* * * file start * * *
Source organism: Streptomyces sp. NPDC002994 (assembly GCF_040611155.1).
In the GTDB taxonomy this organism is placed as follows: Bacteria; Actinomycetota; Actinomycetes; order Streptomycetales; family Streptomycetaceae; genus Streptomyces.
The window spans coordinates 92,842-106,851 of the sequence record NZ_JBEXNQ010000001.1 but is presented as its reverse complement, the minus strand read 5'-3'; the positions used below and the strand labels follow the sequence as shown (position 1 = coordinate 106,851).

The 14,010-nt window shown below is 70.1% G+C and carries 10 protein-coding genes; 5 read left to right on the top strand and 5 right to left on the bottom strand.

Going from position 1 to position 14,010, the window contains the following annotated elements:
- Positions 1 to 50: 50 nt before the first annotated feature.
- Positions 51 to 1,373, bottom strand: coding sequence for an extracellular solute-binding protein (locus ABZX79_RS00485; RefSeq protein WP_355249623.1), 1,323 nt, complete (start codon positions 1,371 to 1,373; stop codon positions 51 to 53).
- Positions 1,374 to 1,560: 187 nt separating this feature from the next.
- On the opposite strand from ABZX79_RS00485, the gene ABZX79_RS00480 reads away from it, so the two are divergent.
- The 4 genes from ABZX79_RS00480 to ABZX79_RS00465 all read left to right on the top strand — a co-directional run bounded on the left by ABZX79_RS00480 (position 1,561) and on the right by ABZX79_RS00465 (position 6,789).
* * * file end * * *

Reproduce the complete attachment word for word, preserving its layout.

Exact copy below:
Source organism: Streptomyces sp. NPDC002994 (assembly GCF_040611155.1).
In the GTDB taxonomy this organism is placed as follows: Bacteria; Actinomycetota; Actinomycetes; order Streptomycetales; family Streptomycetaceae; genus Streptomyces.
The window spans coordinates 92,842-106,851 of the sequence record NZ_JBEXNQ010000001.1 but is presented as its reverse complement, the minus strand read 5'-3'; the positions used below and the strand labels follow the sequence as shown (position 1 = coordinate 106,851).

The 14,010-nt window shown below is 70.1% G+C and carries 10 protein-coding genes; 5 read left to right on the top strand and 5 right to left on the bottom strand.

Going from position 1 to position 14,010, the window contains the following annotated elements:
- Positions 1 to 50: 50 nt before the first annotated feature.
- Positions 51 to 1,373, bottom strand: coding sequence for an extracellular solute-binding protein (locus ABZX79_RS00485; RefSeq protein WP_355249623.1), 1,323 nt, complete (start codon positions 1,371 to 1,373; stop codon positions 51 to 53).
- Positions 1,374 to 1,560: 187 nt separating this feature from the next.
- On the opposite strand from ABZX79_RS00485, the gene ABZX79_RS00480 reads away from it, so the two are divergent.
- The 4 genes from ABZX79_RS00480 to ABZX79_RS00465 all read left to right on the top strand — a co-directional run bounded on the left by ABZX79_RS00480 (position 1,561) and on the right by ABZX79_RS00465 (position 6,789).